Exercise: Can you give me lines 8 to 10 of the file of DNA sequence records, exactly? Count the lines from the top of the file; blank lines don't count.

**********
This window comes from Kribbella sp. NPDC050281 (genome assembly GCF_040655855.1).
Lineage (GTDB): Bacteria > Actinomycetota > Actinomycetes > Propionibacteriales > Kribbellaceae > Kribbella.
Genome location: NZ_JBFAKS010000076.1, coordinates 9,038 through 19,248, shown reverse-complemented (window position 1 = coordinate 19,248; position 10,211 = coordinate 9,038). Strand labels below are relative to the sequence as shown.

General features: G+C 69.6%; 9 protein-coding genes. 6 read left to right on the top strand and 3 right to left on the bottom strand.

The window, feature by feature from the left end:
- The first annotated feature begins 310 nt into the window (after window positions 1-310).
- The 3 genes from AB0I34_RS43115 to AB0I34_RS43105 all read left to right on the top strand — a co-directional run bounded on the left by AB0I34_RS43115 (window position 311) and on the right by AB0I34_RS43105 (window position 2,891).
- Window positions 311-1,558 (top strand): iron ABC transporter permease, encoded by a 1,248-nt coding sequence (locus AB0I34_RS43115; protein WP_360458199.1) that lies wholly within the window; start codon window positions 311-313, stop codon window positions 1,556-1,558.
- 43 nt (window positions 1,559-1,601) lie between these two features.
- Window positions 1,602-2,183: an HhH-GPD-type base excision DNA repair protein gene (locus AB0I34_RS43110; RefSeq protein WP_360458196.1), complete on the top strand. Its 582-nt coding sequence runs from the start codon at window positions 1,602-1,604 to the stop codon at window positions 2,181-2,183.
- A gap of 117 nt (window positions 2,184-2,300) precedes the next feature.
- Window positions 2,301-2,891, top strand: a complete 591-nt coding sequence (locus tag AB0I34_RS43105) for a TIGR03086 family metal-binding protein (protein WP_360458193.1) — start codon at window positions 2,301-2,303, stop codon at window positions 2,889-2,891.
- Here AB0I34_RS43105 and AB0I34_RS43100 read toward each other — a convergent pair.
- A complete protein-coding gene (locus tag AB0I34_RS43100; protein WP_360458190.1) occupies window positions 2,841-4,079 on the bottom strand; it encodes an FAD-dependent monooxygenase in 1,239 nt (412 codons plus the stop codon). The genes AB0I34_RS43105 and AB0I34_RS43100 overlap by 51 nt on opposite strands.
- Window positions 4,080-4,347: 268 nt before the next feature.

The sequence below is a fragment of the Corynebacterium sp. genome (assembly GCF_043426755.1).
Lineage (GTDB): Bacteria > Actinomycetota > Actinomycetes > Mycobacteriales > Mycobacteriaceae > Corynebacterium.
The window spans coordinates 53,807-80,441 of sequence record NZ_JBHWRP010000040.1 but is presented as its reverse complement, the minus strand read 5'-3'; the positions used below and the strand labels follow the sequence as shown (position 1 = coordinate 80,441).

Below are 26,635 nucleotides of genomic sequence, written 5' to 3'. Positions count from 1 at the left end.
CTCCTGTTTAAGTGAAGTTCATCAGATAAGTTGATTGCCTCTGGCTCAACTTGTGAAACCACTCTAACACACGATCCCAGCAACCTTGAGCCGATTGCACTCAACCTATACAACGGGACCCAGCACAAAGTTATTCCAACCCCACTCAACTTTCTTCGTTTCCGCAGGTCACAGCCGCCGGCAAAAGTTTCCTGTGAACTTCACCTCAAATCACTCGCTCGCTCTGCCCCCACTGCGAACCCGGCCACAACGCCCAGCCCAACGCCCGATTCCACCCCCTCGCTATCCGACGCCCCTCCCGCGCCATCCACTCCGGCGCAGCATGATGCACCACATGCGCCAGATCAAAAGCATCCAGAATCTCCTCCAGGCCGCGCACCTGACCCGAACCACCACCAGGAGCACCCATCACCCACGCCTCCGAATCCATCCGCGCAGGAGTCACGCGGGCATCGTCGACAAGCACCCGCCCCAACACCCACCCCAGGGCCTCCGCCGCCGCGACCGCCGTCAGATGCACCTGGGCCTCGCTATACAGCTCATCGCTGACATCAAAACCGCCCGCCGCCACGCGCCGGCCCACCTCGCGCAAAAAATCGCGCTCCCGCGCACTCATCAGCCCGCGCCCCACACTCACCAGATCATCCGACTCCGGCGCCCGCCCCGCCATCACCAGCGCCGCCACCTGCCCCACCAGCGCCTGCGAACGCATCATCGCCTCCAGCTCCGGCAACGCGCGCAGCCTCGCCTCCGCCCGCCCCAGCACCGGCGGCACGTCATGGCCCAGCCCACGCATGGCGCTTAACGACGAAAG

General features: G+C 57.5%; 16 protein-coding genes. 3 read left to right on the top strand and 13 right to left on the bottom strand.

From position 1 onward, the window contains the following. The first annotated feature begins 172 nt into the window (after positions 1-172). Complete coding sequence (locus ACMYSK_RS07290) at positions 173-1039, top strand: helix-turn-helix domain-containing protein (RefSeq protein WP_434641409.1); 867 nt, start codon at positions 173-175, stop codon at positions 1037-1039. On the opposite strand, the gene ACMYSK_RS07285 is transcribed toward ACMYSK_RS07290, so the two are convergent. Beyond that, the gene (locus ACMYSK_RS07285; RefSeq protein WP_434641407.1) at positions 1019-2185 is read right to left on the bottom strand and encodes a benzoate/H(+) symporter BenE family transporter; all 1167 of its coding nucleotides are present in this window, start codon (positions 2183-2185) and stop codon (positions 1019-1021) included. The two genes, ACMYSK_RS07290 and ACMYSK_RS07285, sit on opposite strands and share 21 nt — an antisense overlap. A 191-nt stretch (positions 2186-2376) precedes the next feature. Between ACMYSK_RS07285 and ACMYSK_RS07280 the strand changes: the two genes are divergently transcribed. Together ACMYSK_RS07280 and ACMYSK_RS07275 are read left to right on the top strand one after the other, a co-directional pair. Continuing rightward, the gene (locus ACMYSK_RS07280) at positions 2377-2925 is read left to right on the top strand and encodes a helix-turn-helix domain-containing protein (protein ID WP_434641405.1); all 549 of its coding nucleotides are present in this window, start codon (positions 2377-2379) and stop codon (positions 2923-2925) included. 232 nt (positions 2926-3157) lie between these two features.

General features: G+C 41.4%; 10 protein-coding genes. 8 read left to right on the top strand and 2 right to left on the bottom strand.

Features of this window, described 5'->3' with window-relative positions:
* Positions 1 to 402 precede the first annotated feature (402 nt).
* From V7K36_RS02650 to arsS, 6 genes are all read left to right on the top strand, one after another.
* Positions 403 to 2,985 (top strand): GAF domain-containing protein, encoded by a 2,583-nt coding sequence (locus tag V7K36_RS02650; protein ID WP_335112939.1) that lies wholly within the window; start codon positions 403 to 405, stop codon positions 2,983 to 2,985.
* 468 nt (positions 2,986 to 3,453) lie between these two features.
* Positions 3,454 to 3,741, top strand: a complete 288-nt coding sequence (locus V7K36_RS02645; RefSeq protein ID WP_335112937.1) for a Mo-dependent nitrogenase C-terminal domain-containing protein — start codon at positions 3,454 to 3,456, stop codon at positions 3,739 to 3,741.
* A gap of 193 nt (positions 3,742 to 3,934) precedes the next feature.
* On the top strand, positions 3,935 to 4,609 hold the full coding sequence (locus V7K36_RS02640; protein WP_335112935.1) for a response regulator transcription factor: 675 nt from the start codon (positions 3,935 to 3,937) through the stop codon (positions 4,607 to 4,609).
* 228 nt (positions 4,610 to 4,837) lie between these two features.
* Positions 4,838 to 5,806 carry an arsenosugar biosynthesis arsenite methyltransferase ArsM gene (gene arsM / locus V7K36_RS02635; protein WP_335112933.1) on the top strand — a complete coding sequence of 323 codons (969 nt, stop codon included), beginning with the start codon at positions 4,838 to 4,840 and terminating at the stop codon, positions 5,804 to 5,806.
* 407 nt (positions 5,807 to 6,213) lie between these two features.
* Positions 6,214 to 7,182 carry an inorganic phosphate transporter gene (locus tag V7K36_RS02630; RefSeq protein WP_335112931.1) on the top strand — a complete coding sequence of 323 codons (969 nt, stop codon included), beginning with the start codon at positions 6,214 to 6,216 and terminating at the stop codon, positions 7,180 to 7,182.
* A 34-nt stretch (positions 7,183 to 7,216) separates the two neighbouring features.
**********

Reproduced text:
- Window positions 311-1,558 (top strand): iron ABC transporter permease, encoded by a 1,248-nt coding sequence (locus AB0I34_RS43115; protein WP_360458199.1) that lies wholly within the window; start codon window positions 311-313, stop codon window positions 1,556-1,558.
- 43 nt (window positions 1,559-1,601) lie between these two features.
- Window positions 1,602-2,183: an HhH-GPD-type base excision DNA repair protein gene (locus AB0I34_RS43110; RefSeq protein WP_360458196.1), complete on the top strand. Its 582-nt coding sequence runs from the start codon at window positions 1,602-1,604 to the stop codon at window positions 2,181-2,183.